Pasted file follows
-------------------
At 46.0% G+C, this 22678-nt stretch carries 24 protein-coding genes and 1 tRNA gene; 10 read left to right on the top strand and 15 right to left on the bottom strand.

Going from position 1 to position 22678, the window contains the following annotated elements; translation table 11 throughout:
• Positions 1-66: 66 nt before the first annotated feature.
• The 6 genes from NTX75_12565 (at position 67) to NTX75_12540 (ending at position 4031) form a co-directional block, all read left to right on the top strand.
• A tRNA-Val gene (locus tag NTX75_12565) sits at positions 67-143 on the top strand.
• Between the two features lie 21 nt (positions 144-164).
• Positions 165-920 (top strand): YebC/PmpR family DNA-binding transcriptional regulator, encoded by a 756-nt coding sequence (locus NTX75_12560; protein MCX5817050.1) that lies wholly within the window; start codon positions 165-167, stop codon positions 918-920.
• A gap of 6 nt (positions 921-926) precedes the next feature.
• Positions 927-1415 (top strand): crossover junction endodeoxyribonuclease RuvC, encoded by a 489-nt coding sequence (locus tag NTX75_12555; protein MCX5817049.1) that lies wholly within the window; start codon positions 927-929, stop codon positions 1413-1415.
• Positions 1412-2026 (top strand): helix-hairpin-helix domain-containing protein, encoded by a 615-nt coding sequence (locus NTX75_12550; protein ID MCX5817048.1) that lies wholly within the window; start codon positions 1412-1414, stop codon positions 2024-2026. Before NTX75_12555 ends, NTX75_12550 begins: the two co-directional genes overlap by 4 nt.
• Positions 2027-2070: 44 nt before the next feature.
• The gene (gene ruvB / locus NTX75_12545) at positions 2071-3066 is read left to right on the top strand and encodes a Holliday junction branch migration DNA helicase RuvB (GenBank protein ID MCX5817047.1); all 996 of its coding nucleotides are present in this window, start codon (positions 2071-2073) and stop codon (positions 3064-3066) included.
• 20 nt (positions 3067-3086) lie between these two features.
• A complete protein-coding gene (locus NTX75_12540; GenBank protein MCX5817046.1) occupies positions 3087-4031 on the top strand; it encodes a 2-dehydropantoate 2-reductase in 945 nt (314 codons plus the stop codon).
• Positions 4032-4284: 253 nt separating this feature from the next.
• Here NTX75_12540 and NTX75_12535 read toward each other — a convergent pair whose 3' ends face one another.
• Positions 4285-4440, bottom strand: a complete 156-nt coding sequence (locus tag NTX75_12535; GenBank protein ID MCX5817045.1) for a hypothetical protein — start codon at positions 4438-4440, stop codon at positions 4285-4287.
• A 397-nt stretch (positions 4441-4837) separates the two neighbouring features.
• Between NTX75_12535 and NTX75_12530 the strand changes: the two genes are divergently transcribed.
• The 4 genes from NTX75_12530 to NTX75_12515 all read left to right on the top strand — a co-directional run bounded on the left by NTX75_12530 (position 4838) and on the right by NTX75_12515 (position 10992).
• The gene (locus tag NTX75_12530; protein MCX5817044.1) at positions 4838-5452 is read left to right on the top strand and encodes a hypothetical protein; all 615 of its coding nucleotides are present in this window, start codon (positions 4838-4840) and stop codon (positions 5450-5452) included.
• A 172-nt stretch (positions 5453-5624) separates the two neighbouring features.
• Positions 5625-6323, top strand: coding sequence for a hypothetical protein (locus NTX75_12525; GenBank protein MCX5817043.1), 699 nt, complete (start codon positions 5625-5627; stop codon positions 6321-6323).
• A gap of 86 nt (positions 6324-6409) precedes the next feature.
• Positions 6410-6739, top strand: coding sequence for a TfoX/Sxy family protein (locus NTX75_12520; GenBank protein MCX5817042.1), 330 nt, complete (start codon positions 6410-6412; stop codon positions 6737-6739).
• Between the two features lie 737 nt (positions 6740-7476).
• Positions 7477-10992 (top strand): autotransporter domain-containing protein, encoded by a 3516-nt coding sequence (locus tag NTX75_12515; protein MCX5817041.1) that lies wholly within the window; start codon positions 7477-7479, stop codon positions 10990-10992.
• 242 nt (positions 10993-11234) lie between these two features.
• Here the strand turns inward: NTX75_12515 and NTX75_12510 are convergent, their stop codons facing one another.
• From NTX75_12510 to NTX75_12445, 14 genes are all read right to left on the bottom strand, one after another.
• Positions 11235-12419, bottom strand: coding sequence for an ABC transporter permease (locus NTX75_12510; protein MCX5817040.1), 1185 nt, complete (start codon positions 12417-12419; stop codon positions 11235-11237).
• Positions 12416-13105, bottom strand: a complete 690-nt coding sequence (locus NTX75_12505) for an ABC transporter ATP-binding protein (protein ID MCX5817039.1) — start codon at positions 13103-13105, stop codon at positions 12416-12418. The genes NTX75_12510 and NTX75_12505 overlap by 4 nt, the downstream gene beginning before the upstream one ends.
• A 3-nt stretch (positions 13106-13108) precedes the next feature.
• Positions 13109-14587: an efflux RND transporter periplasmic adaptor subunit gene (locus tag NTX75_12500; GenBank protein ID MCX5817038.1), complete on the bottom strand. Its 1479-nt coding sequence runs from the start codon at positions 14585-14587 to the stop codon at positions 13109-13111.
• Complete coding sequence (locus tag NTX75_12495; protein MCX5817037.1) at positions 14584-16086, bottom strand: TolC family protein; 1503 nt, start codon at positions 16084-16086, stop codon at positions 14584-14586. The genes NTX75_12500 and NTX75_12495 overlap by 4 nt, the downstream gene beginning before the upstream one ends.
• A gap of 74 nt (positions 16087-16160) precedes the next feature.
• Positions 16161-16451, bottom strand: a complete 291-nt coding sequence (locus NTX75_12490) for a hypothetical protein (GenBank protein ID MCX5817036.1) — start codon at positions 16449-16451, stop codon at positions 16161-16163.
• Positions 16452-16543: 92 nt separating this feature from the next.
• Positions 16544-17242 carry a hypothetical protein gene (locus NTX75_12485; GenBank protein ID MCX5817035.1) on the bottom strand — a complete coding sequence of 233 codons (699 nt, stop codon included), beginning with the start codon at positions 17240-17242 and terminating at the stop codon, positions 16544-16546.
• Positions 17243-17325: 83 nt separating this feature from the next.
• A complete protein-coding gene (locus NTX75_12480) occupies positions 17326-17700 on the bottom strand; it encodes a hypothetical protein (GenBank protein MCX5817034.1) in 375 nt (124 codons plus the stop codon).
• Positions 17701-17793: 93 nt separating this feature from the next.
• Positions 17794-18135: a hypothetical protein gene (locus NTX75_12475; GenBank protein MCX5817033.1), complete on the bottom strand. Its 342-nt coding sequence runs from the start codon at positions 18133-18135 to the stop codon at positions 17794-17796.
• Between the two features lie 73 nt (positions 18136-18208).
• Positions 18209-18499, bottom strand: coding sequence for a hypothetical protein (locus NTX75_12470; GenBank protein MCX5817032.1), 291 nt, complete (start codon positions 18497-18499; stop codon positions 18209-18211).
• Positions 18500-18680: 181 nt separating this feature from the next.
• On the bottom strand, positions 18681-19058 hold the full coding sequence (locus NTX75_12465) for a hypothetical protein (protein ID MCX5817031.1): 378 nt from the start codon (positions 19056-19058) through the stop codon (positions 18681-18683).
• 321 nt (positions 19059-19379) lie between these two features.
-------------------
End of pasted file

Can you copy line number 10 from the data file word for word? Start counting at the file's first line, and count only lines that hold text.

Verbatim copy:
• Positions 1412-2026 (top strand): helix-hairpin-helix domain-containing protein, encoded by a 615-nt coding sequence (locus NTX75_12550; protein ID MCX5817048.1) that lies wholly within the window; start codon positions 1412-1414, stop codon positions 2024-2026. Before NTX75_12555 ends, NTX75_12550 begins: the two co-directional genes overlap by 4 nt.